The second link shows that there is a Canadian army regiment that has this saying in its flag. There's a pic on the site. I found several other regiments with this device (in Australia...)

HTH,

Serge L.


    Reference: http://www.kwtelecom.com/chivalry/britords.html#T2
    Reference: http://www.royalmontrealregiment.com/francais/ecusson.html
Serge L
Local time: 04:50
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i wanted meaning not history

Peer comments on this answer (and responses from the answerer)
agree  Simon Charass
1 day 10 hrs
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Comment: i wanted meaning not history

23 mins   confidence: Answerer confidence 5/5
Dishonor or damnation to him who thinks ill of it


Explanation:
An Old French proverb, it is also a common colophon in medieval manuscripts, such as that of the Middle English poem "Pearl."

Colin Brayton
Local time: 22:50
Native speaker of: Native in EnglishEnglish
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40 mins   confidence: Answerer confidence 5/5 peer agreement (net): +1
Evil be to him who evil thinks


Explanation:
'Honi soit qui mal y pense’ (French for ‘Evil be to him who evil thinks’) appears on a garter which surrounds the shield on the Royal Coat of Arms. This garter symbolises the Order of the Garter, an ancient order of knighthood of which the Queen is sovereign.

"According to tradition, the Order was founded in 1348 by King Edward III, who is said to have picked up a garter dropped by the Countess of Salisbury at a court festival and gallantly tied it round his own knee, saying, 'Honi soit qui mal y pense' ('Shame on him who thinks evil of it'), words which today form the motto of the Order" [Adrian Room, Dictionary of England, 204]. Sellar and Yeatman offer another version of the tale: "Edward III had very good manners. One day at a royal dance he noticed some menaboutcourt mocking a lady whose garter had come off, whereupon to put her at her ease he stopped the dance and made the memorable epitaph: 'Honi soit qui mal y pense' ('Honey, your silk stocking's hanging down') and having replaced the garter with a romantic gesture and gave the illmannered courtiers the Order of the Bath. (This was an extreme form of torture in the Middle Ages.)" [1066 and All That, 41-42]. :)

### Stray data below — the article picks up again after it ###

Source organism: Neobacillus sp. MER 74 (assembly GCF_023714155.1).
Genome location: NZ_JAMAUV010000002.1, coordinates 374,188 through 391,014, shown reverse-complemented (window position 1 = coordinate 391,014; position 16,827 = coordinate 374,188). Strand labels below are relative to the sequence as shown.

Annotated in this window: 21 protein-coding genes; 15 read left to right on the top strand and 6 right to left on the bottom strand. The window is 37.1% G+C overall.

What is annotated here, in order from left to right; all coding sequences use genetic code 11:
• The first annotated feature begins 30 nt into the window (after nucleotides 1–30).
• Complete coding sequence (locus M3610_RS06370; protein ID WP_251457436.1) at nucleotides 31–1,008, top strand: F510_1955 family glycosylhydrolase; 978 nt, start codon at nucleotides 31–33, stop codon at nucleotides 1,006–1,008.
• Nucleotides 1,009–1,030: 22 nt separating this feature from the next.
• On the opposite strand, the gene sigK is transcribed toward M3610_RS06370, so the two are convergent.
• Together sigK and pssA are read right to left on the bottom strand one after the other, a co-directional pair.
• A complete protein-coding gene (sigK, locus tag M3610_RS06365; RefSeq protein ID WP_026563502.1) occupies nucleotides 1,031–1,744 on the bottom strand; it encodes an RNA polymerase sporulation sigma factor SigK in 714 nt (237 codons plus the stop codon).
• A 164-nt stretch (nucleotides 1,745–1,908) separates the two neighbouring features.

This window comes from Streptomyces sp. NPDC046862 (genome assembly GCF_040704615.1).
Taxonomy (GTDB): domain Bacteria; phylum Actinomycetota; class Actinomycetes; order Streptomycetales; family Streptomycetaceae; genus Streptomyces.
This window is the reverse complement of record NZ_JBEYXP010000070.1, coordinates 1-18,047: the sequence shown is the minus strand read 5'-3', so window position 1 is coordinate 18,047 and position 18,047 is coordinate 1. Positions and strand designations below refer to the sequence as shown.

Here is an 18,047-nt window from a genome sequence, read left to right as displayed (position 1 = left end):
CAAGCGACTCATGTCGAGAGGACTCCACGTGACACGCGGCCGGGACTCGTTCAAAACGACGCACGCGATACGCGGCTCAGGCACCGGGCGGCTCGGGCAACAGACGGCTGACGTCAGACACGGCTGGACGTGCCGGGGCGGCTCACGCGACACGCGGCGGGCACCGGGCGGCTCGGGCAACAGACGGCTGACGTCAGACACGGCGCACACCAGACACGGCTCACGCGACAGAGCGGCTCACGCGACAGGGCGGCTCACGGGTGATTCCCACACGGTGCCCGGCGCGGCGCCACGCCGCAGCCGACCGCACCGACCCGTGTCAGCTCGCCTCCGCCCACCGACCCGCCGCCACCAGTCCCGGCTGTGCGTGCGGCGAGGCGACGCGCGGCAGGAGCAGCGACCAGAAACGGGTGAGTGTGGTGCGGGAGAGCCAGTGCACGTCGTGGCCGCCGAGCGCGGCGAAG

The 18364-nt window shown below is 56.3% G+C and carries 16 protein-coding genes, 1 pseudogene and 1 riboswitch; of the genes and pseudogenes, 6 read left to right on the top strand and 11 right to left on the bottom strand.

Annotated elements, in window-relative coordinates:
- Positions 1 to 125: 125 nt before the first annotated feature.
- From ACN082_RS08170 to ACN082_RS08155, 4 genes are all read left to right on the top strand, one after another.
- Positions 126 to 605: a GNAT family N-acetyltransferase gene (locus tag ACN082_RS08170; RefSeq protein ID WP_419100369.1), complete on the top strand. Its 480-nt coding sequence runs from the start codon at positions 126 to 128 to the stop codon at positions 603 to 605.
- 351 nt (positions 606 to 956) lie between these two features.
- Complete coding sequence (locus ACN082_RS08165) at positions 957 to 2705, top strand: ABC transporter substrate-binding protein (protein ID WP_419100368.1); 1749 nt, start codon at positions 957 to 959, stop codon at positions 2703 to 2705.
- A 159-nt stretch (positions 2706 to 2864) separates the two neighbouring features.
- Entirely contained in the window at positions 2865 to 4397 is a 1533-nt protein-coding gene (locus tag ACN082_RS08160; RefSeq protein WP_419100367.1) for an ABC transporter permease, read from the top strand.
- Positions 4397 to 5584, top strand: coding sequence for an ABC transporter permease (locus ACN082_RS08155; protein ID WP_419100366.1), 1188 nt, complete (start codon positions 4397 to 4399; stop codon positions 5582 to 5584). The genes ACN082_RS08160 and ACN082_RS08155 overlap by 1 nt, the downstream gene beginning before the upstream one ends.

Reference: http://www.britainusa.com/faq2/xq/asp/SID.354/qx/showfaq.htm
    Reference: http://www.catawba.edu/dept/history/johnbull.htm
GoodWords
Mexico
Local time: 21:50
Native speaker of: Native in EnglishEnglish
PRO pts in category: 4
Grading comment
thanks

Peer comments on this answer (and responses from the answerer)
agree  brno222: Unfortunately, you repeat the mistranslation of this phrase, even though in the body of your text you show that you do know the correct translation. "Evil be to him who evil thinks" is clearly wrong. It is all in the little French word "y".
3438 days
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Changes made by editors
Dec 6, 2006 - Changes made by Maria Diaconu:
Language pairLatin to English » French to English
Field (specific)(none) » History
Dec 6, 2006 - Changes made by Maria Diaconu:
LevelNon-PRO » PRO